4. Implementation of the technical assistance plan After the approval of the plan by all relevant parties of this project, UNDP started with its implementation. It included sub-activities such as supply of new equipment, training and restructuring of the company.

Status: Completed

Progress Description:

The finance department of “Polet” has been supplied with two new computers and three printers, as well as two software applications, one for bookkeeping and one for billing. Training was included in the supply of software. The Srebrenica Business Centre provided additional training in computer skills.

As part of the technical assistance to “Polet”, UNDP also purchased basic equipment for network maintenance and one backhoe loader as proposed in the first addendum.

Immediate Objective 2

To bring about improvements in the water supply network

Output 2 Reconstructed network in the settlements of Vidikovac – Solocusa and Srebrenica town

Main Activities

1. Preparation of the technical documentation UNDP/SRRP delegated to the utility company the preparation of the technical documentation including description of the works and bill of quantities. Upon its completion, UNDP/SRRP reviewed the documentation for approval.

Status: Completed Progress Description: In the original proposal, UNDP only planned to reconstruct the networks in the settlements, Vidikovac and Solocusa. With the savings made under the water meters installations, it was approved under the first addendum to increase the scope of works with the inclusion of the network reconstruction in Srebrenica town. The utility company has completed the technical specifications.

2. Award of work contract for the network reconstruction UNDP/SRRP conducted the award procedure according to its regulations. The procurement was done through the international open tender since the value of the contract was above USD 30,000.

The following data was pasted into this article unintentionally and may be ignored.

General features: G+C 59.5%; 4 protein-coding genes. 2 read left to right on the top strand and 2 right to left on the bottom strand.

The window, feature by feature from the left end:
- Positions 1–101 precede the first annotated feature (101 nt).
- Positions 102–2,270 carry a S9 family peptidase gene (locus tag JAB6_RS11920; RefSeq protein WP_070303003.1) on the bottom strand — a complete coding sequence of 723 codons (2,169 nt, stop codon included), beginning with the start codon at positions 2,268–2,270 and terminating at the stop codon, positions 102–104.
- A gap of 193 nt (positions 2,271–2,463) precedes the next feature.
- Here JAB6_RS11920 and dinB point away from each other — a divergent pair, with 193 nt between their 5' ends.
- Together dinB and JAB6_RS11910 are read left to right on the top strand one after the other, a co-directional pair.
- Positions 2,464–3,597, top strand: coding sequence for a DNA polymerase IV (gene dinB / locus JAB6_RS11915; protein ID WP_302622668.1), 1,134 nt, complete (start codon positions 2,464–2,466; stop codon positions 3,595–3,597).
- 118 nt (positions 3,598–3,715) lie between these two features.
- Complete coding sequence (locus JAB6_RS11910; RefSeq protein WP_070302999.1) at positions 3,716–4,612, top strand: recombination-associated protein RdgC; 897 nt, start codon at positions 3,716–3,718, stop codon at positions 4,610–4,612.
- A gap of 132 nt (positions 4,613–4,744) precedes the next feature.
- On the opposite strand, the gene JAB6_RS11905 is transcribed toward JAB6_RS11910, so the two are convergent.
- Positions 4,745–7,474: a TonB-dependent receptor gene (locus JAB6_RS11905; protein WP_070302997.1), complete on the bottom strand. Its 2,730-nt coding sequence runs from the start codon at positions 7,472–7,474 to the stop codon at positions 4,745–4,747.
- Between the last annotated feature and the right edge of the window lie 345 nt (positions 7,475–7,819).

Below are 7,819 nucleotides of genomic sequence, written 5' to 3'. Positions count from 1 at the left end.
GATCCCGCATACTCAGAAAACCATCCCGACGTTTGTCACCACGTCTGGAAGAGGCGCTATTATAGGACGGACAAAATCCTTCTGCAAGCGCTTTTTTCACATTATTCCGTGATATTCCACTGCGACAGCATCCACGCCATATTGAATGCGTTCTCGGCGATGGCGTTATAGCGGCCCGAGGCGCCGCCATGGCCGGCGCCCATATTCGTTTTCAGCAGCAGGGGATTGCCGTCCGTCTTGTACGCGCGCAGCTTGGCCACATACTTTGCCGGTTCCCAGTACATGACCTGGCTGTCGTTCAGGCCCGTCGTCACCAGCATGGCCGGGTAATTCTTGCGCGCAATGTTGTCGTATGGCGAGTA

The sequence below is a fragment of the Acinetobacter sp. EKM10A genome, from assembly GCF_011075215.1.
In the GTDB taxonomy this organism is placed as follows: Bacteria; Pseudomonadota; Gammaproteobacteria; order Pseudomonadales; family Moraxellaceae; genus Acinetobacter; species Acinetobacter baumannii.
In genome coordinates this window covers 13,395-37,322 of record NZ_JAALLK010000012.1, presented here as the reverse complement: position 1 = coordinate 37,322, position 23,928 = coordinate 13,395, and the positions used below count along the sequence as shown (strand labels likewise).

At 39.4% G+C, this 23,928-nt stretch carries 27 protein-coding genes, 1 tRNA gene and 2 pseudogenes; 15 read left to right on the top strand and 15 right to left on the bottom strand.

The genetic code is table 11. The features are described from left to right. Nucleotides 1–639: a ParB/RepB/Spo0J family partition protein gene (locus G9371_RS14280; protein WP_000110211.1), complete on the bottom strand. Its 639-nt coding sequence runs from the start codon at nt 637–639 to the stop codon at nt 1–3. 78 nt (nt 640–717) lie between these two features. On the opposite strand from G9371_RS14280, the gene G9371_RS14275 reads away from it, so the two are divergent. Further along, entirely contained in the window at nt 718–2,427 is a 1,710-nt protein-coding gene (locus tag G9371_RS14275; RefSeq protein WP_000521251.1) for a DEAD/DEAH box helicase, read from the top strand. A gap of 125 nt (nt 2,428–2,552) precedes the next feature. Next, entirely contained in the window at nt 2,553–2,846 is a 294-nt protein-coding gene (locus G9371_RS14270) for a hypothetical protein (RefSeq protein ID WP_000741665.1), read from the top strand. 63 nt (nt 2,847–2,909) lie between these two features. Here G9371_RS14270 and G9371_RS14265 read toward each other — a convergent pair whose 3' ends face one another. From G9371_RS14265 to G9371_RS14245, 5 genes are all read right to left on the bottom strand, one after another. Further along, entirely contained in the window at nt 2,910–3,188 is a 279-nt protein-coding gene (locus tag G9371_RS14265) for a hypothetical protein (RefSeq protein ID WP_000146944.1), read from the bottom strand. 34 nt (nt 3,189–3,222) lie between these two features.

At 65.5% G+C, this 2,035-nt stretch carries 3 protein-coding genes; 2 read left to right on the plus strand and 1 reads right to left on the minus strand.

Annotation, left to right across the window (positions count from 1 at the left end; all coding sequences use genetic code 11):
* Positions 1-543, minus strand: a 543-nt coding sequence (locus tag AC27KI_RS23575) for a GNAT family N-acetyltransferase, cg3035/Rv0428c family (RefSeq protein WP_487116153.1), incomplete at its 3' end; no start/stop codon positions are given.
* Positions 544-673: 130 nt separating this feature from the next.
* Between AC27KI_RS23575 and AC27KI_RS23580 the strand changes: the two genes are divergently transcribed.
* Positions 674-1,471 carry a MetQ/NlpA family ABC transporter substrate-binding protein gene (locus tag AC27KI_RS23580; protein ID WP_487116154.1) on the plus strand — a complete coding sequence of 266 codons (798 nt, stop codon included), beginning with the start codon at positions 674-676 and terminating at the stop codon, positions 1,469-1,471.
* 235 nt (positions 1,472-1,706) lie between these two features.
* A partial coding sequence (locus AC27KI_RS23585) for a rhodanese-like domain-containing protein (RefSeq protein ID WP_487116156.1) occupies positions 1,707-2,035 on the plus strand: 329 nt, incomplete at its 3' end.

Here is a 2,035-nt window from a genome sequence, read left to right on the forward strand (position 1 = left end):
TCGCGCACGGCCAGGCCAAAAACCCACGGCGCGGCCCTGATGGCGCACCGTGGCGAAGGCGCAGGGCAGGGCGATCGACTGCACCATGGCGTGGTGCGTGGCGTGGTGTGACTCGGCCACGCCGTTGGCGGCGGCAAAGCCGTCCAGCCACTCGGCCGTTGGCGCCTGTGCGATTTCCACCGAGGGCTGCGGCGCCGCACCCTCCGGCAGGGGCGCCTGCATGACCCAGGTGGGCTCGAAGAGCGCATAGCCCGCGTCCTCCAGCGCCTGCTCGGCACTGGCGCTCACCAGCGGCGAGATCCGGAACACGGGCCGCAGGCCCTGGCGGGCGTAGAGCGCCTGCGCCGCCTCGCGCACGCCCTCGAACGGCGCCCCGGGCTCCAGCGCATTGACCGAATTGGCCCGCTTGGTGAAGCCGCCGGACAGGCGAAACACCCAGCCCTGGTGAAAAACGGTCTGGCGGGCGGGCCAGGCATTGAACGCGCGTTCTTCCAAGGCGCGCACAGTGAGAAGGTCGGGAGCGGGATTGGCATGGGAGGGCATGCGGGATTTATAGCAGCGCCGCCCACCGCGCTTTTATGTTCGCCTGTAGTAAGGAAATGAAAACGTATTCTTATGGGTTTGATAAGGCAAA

Status: Completed Progress Description: All procurement procedures have been completed in accordance with UNDP rules and regulations. Three contracts have been signed for a total amount of EUR 262,108.16.

3. Reconstruction works Upon signature of the contract for works, the reconstruction works started and were monitored by the utility company with UNDP/SRRP supervision. Payment requests were approved by UNDP after receipt of the monitoring reports of the utility company.

Status: Completed Progress Description: The works in the settlements Vidikovac and Solocusa were completed in a timely manner. No issues were faced regarding the contract implementation. However, the situation in town proved to be drastically different. The realisation of the contracts was delayed due to the non-existence of blueprints recording the underground utility installations like water pipelines, electricity and telephone lines. As a consequence, the contractors were not able to use heavy machinery to dig the channels where the new pipes would be laid down. All channels had to be dug manually, which was a very slow process.

4. Technical Acceptance of the works After completion of the works, the technical acceptance of the works was organised and UNDP handed over the new installation to the municipality.

Status: Completed. Progress Description: The technical acceptance of the works was performed in cooperation with the utility company.

Immediate Objective 3

To improve the fee perception income of the Utility Company

Output 3 Water meters installed for individual houses and apartments buildings

Main Activities